Municipal solid waste is the trash we generate everyday. It consists of variety of materials such as paper, plastic, cloths, food scrapes, metals, appliances, rubber, leather, wood, glass, packaging material, paints etc. Their composition varies but on an average organic material has the biggest share.
The most popular destination of the MSW is landfill sites around the world. The dumped sites release variety of harmful chemicals. These chemicals get mixed in the air and reach ground water and are a major cause of pollution.
MSW can be broadly be divided into-
- Organic Fraction in which paper, and food scraps are present predominantly. The conversion of organic fraction of MSW into compost is the most applied way to deal with it. The compost can be used as fertilizer. Another option is the anaerobic digestion of organic waste which leads to the generation of biogas
- Recyclable material such as glass, metals, paper and plastics. This part of MSW can be reused.
- Non-Recyclable Material such as plastic, textiles, wood, paper. Non-recyclable material can be used to generate heat, electricity or fuel. The researchers and industries across the world are making efforts towards utilizing the various components of MSW meaningfully.
To convert the non-recyclable material into fuel it can be combusted or converted to syngas. From syngas advanced biofuels can be derived. A lot many companies are working in this direction.
The information about the municipal solid waste to biofuel companies and the mega projects spread worldwide can be obtained below.
Waste to Biofuel Companies
Enerkem specializes in the thermochemical technology. The non-recyclable non compostable municipal solid waste is first converted into syngas. In the subsequent steps syngas can be converted into cellulosic ethanol.
This Montreal, Canada based company was founded in 2000. Its plant in Edmonton, Canada has recently been in the news for all the good reasons. For this ambitious project Enerkem has joined hands with Alberta Innovates and the waste manager companies of the city of Edmonton. The aim is to utilize 1,00,000 metric tons of waste and produce 10 million gallons (38 million litres) of fuel per year. This way Edmonton’s waste diversion rate will be increased upto 90% from its current rate of 50%.
The technology is thermochemical and the organic part of the municipal solid waste (MSW) is the feedstock for Fulcrum Bioenergy. The conversion gives the syngas which is diverted to get renewable fuels. Renewable fules are used directly and do not required modifications in the engine. Fulcrum plans to produce 30 million gallons renewable fuels per year from the garbage generated by more than one million people.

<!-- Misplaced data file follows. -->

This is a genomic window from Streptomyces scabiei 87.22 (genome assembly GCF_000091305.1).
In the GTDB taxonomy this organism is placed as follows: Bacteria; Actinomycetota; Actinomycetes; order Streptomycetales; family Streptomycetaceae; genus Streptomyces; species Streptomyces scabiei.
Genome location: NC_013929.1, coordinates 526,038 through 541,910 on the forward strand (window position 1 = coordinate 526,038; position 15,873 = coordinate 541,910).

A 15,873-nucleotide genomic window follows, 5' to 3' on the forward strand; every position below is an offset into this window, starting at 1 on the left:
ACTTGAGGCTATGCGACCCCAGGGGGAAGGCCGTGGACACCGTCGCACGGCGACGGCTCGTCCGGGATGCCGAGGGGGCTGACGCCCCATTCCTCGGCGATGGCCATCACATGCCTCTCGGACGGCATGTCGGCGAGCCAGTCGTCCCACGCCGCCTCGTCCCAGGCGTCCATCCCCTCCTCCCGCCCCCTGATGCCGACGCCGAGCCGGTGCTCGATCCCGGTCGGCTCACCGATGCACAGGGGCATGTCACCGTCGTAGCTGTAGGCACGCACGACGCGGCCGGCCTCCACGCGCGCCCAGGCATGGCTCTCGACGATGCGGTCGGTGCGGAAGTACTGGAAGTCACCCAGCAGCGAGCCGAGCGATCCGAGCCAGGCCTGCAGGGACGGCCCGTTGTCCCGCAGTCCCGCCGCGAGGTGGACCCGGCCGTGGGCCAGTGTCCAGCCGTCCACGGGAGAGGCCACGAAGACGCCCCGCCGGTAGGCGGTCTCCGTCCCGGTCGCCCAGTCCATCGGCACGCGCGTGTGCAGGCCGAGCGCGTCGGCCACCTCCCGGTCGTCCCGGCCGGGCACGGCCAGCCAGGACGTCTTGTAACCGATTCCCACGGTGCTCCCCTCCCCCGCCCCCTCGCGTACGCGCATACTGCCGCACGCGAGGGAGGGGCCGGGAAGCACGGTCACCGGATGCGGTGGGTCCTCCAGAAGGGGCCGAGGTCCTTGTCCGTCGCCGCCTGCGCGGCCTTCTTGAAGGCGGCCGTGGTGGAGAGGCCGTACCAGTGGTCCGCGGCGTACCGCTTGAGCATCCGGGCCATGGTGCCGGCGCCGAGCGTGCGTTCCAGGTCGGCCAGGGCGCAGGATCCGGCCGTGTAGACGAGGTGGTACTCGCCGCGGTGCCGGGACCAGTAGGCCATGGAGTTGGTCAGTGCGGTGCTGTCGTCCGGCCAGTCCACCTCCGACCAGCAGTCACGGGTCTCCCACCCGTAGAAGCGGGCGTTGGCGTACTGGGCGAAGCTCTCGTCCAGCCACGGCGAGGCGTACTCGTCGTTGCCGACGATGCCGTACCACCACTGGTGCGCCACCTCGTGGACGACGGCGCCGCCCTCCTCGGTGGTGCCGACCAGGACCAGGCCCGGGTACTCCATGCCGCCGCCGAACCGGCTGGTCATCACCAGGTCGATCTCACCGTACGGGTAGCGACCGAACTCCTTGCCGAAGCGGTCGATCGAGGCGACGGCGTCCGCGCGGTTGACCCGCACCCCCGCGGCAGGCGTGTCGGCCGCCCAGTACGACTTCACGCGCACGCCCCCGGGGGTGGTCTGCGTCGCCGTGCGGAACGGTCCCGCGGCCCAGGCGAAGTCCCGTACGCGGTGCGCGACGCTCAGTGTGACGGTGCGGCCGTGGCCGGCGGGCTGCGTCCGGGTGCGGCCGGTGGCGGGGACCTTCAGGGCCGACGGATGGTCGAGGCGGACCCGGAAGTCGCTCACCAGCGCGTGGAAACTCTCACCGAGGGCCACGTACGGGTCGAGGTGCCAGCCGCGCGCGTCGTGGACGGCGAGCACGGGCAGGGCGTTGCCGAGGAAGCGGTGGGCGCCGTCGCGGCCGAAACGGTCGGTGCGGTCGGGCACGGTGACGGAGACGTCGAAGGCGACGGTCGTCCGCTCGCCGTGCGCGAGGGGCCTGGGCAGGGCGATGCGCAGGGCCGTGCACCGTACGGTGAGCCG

Similar to Fulcrum Bioenergy, Fiberight uses organic fraction of the municipal soild waste. But unlike the previous here the product is cellulosic ethanol and biogas. The organic fraction suitable for Fiberight is food waste, compostables, non-recyclable and papers etc. The process involves enzymatic digestion of the organic waste to get industrial sugars. Sugars are further fermented to get cellulosic ethanol ‘Trashanol™’ and biogas.
Solena Fuels utilizes low carbon bearing urban organic waste such as garbage, wood waste and agricultural waste. Its patented technology is called ‘high Temperature Gasification Island (SPGR)’. The feedstock is converted into synthesis gas. The syngas is subsequently converted into drop-in fuels. Drop-in fuels are chemically similar to the fossil fuels and therefore their inclusion in the motor and storage paraphernalia do not require modifications in the existing machinery and system. Solena’s headquarter is in Washington, USA.
Abengoa This Spanish company has expertise in converting lignocellulusic waste into cellulosic ethanol. The feedstock is wheat straw, corn, grass and wood waste and the technological route is via biochemical conversion. The company has also developed technology to convert MSW to biofuel. Its MSW to biofuel demonstration plant of annual capacity 1.5 million litres at Salamanca, Spain.
In May, 2015 Abengoa also entered into a 200 million dollar agreement with Fulcrum bioenergy to build MSW to biofuel refinery in Navada, USA. Abengoa will take care of the execution of the plant including engineering, design and construction. The biorefinary will use Fulcrum’s gasification technology. MSW will first be converted into Syncrude which ultimately will be upgraded into jet fuel.
The utilization of MSW for energy is being sought everywhere. Recently (December 2015) Scania and Malaysia Innovation Agency decided to join hands. The aim is to develop opportunities to produce biofuels from MSW. The collaboration will start with a scoping study to identify suitable locations and explore feasibilities. The focus will remain on the technology selection. Scania has engines that can run on ethanol, biodiesel and biogas.
Similarly, administration of one of the provinces (Phuket) of Thailand is planning to build waste-to-biofuel facility where the MSW generated in the entire Island can be turned into biofuel. The administration is trying to secure funding for this ambitious plan.